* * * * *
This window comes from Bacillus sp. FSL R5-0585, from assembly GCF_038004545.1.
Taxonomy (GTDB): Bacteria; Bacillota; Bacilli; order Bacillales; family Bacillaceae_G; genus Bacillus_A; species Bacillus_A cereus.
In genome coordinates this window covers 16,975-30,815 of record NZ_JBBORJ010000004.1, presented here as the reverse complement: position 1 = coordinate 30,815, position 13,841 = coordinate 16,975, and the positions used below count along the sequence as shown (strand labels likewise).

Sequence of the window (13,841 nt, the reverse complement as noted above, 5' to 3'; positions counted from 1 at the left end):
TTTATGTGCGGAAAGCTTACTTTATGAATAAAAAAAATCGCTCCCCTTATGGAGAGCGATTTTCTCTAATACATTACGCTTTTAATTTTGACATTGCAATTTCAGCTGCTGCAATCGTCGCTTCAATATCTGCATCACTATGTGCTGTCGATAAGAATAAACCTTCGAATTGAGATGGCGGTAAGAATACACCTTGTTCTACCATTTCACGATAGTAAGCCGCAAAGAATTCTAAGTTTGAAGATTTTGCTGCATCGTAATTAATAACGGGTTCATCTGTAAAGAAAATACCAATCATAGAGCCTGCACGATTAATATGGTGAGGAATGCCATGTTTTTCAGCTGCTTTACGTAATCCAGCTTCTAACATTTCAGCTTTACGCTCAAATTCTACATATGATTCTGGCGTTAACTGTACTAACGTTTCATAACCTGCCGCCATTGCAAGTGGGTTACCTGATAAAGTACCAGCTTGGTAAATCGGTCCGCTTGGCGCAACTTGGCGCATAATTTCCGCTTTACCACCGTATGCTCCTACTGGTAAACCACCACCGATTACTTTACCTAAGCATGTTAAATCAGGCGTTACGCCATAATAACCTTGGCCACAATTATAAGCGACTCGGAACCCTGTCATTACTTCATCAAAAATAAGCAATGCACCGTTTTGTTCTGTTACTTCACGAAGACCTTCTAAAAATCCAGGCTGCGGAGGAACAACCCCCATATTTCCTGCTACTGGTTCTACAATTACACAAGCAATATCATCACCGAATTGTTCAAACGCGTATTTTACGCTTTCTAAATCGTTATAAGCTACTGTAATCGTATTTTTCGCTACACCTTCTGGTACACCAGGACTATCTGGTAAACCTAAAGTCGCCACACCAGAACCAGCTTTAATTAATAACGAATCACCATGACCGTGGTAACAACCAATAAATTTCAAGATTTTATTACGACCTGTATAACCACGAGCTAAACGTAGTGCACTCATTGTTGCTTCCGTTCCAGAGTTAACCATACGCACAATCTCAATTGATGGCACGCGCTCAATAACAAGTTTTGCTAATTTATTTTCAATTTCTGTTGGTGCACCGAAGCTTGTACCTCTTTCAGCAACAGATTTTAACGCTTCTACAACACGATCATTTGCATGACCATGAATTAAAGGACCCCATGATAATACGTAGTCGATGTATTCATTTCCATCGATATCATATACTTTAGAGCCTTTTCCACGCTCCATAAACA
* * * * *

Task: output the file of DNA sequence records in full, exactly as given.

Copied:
This window comes from Bacillus sp. FSL R5-0585, from assembly GCF_038004545.1.
Taxonomy (GTDB): Bacteria; Bacillota; Bacilli; order Bacillales; family Bacillaceae_G; genus Bacillus_A; species Bacillus_A cereus.
In genome coordinates this window covers 16,975-30,815 of record NZ_JBBORJ010000004.1, presented here as the reverse complement: position 1 = coordinate 30,815, position 13,841 = coordinate 16,975, and the positions used below count along the sequence as shown (strand labels likewise).

Sequence of the window (13,841 nt, the reverse complement as noted above, 5' to 3'; positions counted from 1 at the left end):
TTTATGTGCGGAAAGCTTACTTTATGAATAAAAAAAATCGCTCCCCTTATGGAGAGCGATTTTCTCTAATACATTACGCTTTTAATTTTGACATTGCAATTTCAGCTGCTGCAATCGTCGCTTCAATATCTGCATCACTATGTGCTGTCGATAAGAATAAACCTTCGAATTGAGATGGCGGTAAGAATACACCTTGTTCTACCATTTCACGATAGTAAGCCGCAAAGAATTCTAAGTTTGAAGATTTTGCTGCATCGTAATTAATAACGGGTTCATCTGTAAAGAAAATACCAATCATAGAGCCTGCACGATTAATATGGTGAGGAATGCCATGTTTTTCAGCTGCTTTACGTAATCCAGCTTCTAACATTTCAGCTTTACGCTCAAATTCTACATATGATTCTGGCGTTAACTGTACTAACGTTTCATAACCTGCCGCCATTGCAAGTGGGTTACCTGATAAAGTACCAGCTTGGTAAATCGGTCCGCTTGGCGCAACTTGGCGCATAATTTCCGCTTTACCACCGTATGCTCCTACTGGTAAACCACCACCGATTACTTTACCTAAGCATGTTAAATCAGGCGTTACGCCATAATAACCTTGGCCACAATTATAAGCGACTCGGAACCCTGTCATTACTTCATCAAAAATAAGCAATGCACCGTTTTGTTCTGTTACTTCACGAAGACCTTCTAAAAATCCAGGCTGCGGAGGAACAACCCCCATATTTCCTGCTACTGGTTCTACAATTACACAAGCAATATCATCACCGAATTGTTCAAACGCGTATTTTACGCTTTCTAAATCGTTATAAGCTACTGTAATCGTATTTTTCGCTACACCTTCTGGTACACCAGGACTATCTGGTAAACCTAAAGTCGCCACACCAGAACCAGCTTTAATTAATAACGAATCACCATGACCGTGGTAACAACCAATAAATTTCAAGATTTTATTACGACCTGTATAACCACGAGCTAAACGTAGTGCACTCATTGTTGCTTCCGTTCCAGAGTTAACCATACGCACAATCTCAATTGATGGCACGCGCTCAATAACAAGTTTTGCTAATTTATTTTCAATTTCTGTTGGTGCACCGAAGCTTGTACCTCTTTCAGCAACAGATTTTAACGCTTCTACAACACGATCATTTGCATGACCATGAATTAAAGGACCCCATGATAATACGTAGTCGATGTATTCATTTCCATCGATATCATATACTTTAGAGCCTTTTCCACGCTCCATAAACA